The Midas Touch
Methyl iodide finds friends in unusual places.
Thursday, December 9, 2010
Private equity investment – the placement of funds into a company not publicly traded on a stock exchange – is nothing new in agri-business. Examples abound all over the Salinas Valley, from HM Capital Partners of Dallas investing in Earthbound Farm in 2009, to Silicon Valley venture capitalists pumping dollar into the development of new vegetable hybrids. If the stars align for investors and companies alike, it can be a fast and efficient way to grow.
Nor is highly diversified investing unusual for the state’s pension funds. A mix of fixed income, equities and even real estate is the norm for most funds, which also place a percentage of members’ dollars into so-called “alternative investments,” namely private equity partnerships.
But parsing out who invests where can be a pain, because the pension funds frankly don’t always want to talk about it and God knows the equity guys aren’t exactly chatty. But a little bit of customized web research by a computer geek friend revealed that the California State Teachers’ Retirement System has committed nearly $1 billion to an investment vehicle called Permira IV – the fund behind the company that’s bringing the highly controversial fumigant methyl iodide to California’s agriculture market.
Trademarked under the name “Midas” by Arysta LifeScience, methyl iodide was registered by the California Department of Pesticide Control on Dec. 1. It means that barring a potential ban from governor-elect Jerry Brown when he takes office in January, Arysta will begin marketing and selling Midas in California within a matter of months.
Arysta, which has its U.S. headquarters in North Carolina, is owned by IEIL (Industrial Equity Investments Ltd.) Japan. IEIL Japan is a wholly owned subsidiary of IEIL, which is based in the Republic of Ireland. According to documents found on an official website of the European Union, IEIL Japan is a special purpose vehicle created solely for the purchase of Arysta by Permira’s “Permira IV” fund.
Connecting the dots: As of March 2010, CalSTRS has committed $968 million in capital to Permira IV. The California Public Employees’ Retirement System, meanwhile, has a book value of $208.2 million with Permira IV.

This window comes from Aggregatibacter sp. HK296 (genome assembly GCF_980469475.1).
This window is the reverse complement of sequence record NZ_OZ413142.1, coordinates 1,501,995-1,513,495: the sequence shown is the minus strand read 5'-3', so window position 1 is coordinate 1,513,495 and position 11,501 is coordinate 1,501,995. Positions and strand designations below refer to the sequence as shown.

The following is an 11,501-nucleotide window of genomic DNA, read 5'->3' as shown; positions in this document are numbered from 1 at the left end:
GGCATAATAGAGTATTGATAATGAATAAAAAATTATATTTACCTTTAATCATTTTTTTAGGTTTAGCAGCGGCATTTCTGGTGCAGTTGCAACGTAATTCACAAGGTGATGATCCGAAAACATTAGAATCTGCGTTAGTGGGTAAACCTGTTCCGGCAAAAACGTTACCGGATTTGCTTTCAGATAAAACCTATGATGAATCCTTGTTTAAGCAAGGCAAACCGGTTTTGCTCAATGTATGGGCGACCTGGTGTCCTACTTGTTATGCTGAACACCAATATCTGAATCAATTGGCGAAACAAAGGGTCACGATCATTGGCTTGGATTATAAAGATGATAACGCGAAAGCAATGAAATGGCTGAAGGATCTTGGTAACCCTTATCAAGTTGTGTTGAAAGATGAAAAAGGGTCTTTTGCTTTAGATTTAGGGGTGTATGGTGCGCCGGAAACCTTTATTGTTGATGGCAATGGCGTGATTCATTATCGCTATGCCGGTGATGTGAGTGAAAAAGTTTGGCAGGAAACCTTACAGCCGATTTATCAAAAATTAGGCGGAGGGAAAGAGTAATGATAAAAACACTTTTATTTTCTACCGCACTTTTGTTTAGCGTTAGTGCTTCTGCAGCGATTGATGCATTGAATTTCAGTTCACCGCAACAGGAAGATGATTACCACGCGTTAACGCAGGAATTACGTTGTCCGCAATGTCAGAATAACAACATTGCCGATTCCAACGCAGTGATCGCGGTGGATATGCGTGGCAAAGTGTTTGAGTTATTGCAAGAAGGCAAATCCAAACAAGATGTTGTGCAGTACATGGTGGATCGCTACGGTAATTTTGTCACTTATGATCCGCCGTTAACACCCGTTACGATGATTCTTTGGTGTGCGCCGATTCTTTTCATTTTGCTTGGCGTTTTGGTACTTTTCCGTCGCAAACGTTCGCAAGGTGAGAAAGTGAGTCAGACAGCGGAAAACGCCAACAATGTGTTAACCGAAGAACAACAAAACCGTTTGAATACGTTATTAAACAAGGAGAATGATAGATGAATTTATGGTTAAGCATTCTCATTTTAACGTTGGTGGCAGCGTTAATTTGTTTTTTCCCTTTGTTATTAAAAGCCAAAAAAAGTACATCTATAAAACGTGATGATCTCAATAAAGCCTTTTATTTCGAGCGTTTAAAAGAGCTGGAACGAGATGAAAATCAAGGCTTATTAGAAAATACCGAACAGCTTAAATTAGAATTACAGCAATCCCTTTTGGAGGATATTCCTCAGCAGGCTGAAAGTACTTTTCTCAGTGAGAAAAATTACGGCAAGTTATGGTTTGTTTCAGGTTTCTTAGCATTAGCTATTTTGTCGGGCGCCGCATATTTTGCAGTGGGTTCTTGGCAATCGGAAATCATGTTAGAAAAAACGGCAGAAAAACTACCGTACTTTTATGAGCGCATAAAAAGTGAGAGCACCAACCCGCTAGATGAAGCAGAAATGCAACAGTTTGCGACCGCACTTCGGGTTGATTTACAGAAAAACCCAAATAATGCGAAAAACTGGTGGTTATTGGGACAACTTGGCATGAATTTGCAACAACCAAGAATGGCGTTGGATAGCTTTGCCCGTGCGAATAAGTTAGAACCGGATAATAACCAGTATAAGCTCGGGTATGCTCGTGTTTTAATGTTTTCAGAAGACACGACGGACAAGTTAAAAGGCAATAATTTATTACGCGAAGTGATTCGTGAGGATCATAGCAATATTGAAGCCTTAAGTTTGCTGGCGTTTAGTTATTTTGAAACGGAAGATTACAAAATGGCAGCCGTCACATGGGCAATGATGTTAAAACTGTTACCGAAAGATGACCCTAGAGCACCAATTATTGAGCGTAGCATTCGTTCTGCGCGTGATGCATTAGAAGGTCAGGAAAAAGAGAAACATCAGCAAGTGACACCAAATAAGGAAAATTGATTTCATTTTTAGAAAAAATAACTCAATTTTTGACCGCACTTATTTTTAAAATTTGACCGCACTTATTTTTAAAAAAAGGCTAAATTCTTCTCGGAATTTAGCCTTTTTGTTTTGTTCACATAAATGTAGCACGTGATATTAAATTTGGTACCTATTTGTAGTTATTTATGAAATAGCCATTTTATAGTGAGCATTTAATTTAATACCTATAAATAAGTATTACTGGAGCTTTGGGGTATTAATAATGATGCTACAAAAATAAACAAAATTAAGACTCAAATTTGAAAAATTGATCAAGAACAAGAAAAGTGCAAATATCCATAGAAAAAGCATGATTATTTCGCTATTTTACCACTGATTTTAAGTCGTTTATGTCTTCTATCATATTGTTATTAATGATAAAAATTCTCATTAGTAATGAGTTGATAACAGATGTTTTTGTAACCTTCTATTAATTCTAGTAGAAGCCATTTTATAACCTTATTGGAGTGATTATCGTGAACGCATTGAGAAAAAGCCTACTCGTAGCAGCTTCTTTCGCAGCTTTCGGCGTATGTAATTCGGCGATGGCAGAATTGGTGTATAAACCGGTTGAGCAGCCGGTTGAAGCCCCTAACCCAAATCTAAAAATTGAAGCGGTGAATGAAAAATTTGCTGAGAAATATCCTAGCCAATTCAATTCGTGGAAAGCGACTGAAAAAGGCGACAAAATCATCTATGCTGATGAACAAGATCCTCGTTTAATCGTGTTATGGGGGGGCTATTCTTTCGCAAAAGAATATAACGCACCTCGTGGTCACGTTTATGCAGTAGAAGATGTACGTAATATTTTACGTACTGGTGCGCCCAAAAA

According to CalSTRS’ own disclosure policy, the system has adopted a policy regarding its private equity partnerships that tries to balance the public’s right to know, subject under California’s Public Records Act, with “not disclosing when the release clearly would outweigh the public interest served by such disclosure.”
In other words, the CalSTRS 848,000 members might not know where all of their money is going. “It’s not a situation where we put out a press release on every investment we do,” says CalSTRS spokesman Ricardo Duran. He then recommended I ask CalSTRS members if they know about this specific investment.
So I’m asking them. Hey, uh, retired teachers, do you know about this one?
Assemblyman Bill Monning doubts it. Given that “the vocal nature of teachers” was responsible for creating the buffer zones that restrict fumigation and spraying around schools, he finds the whole thing troubling.
“It’s something I think warrants serious study and investigation,” says Monning, who received the investment information the same day as The Weekly. Monning said he believes the PERS and STRS members will be asking their boards a lot of questions about this particular investment, and adds, “I expect the teachers who have expressed the greatest concern on the impact of fumigation on students will be asking.”
According to Arysta’s Jeff Tweedy, the company’s head of business development and regulatory affairs, there is a lot of misinformation being circulated about methyl iodide, in particular the now infamous “54 scientists” letter, written by a group of 54 scientists, including five Nobel laureates, who vociferously opposed methyl iodide’s federal approval by the Bush administration in 2007. Arysta, says Tweedy, is the world’s second largest producer of methyl iodide.
The largest producer, at 1 trillion pounds per year, is the ocean, he says.
“If you read what’s being said, it’s, ‘There’s no acceptable level and anyone who comes into contact with it will die’ and that’s just not true,” Tweedy says. “The folks who want to create fear can say what they want and not be held accountable and not put up data to support it.”
Maybe Tweedy is right. We do have to have faith in the science, and the government institutions assigned to regulate it. But big money is driving this equation.
The strawberry industry is vital to our county’s economy. And so, too, is the health and welfare of our people, our workers. Despite the approval, questions remain.